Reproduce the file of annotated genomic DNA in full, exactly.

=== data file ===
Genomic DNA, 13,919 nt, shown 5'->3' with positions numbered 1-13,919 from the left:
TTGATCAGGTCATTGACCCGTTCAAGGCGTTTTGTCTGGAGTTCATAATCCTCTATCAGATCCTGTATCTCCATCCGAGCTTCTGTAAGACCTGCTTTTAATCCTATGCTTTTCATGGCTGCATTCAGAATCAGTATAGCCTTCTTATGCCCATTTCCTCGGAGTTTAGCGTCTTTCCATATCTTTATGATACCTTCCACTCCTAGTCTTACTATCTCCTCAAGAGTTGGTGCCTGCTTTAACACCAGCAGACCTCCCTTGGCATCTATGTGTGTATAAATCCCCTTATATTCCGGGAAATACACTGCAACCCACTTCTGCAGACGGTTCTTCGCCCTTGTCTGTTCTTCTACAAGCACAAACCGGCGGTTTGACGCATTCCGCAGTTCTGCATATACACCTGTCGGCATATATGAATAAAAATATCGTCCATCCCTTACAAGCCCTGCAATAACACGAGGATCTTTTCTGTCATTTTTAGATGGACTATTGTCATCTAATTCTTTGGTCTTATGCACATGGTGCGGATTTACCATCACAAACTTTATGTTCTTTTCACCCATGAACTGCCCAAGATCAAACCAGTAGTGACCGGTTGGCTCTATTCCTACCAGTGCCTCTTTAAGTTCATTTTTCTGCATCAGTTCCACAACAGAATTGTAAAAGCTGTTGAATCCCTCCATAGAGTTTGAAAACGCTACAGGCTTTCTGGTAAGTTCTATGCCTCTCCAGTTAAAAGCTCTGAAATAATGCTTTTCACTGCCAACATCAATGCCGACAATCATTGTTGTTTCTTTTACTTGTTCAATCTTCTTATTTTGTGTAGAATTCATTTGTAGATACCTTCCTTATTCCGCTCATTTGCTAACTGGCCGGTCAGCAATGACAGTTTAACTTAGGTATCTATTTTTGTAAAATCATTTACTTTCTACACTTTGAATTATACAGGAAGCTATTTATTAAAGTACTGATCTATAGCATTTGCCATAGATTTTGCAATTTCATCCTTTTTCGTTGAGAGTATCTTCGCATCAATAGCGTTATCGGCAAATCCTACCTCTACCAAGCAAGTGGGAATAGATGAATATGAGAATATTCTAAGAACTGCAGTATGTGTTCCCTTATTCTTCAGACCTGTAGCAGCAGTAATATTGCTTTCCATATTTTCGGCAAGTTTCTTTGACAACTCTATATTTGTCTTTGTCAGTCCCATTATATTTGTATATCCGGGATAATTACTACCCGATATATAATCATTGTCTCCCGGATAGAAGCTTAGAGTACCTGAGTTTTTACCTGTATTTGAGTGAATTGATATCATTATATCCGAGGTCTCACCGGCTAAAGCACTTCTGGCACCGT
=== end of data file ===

Genomic DNA, 13,919 nt, shown 5'->3' with positions numbered 1-13,919 from the left:
TTGATCAGGTCATTGACCCGTTCAAGGCGTTTTGTCTGGAGTTCATAATCCTCTATCAGATCCTGTATCTCCATCCGAGCTTCTGTAAGACCTGCTTTTAATCCTATGCTTTTCATGGCTGCATTCAGAATCAGTATAGCCTTCTTATGCCCATTTCCTCGGAGTTTAGCGTCTTTCCATATCTTTATGATACCTTCCACTCCTAGTCTTACTATCTCCTCAAGAGTTGGTGCCTGCTTTAACACCAGCAGACCTCCCTTGGCATCTATGTGTGTATAAATCCCCTTATATTCCGGGAAATACACTGCAACCCACTTCTGCAGACGGTTCTTCGCCCTTGTCTGTTCTTCTACAAGCACAAACCGGCGGTTTGACGCATTCCGCAGTTCTGCATATACACCTGTCGGCATATATGAATAAAAATATCGTCCATCCCTTACAAGCCCTGCAATAACACGAGGATCTTTTCTGTCATTTTTAGATGGACTATTGTCATCTAATTCTTTGGTCTTATGCACATGGTGCGGATTTACCATCACAAACTTTATGTTCTTTTCACCCATGAACTGCCCAAGATCAAACCAGTAGTGACCGGTTGGCTCTATTCCTACCAGTGCCTCTTTAAGTTCATTTTTCTGCATCAGTTCCACAACAGAATTGTAAAAGCTGTTGAATCCCTCCATAGAGTTTGAAAACGCTACAGGCTTTCTGGTAAGTTCTATGCCTCTCCAGTTAAAAGCTCTGAAATAATGCTTTTCACTGCCAACATCAATGCCGACAATCATTGTTGTTTCTTTTACTTGTTCAATCTTCTTATTTTGTGTAGAATTCATTTGTAGATACCTTCCTTATTCCGCTCATTTGCTAACTGGCCGGTCAGCAATGACAGTTTAACTTAGGTATCTATTTTTGTAAAATCATTTACTTTCTACACTTTGAATTATACAGGAAGCTATTTATTAAAGTACTGATCTATAGCATTTGCCATAGATTTTGCAATTTCATCCTTTTTCGTTGAGAGTATCTTCGCATCAATAGCGTTATCGGCAAATCCTACCTCTACCAAGCAAGTGGGAATAGATGAATATGAGAATATTCTAAGAACTGCAGTATGTGTTCCCTTATTCTTCAGACCTGTAGCAGCAGTAATATTGCTTTCCATATTTTCGGCAAGTTTCTTTGACAACTCTATATTTGTCTTTGTCAGTCCCATTATATTTGTATATCCGGGATAATTACTACCCGATATATAATCATTGTCTCCCGGATAGAAGCTTAGAGTACCTGAGTTTTTACCTGTATTTGAGTGAATTGATATCATTATATCCGAGGTCTCACCGGCTAAAGCACTTCTGGCACCGT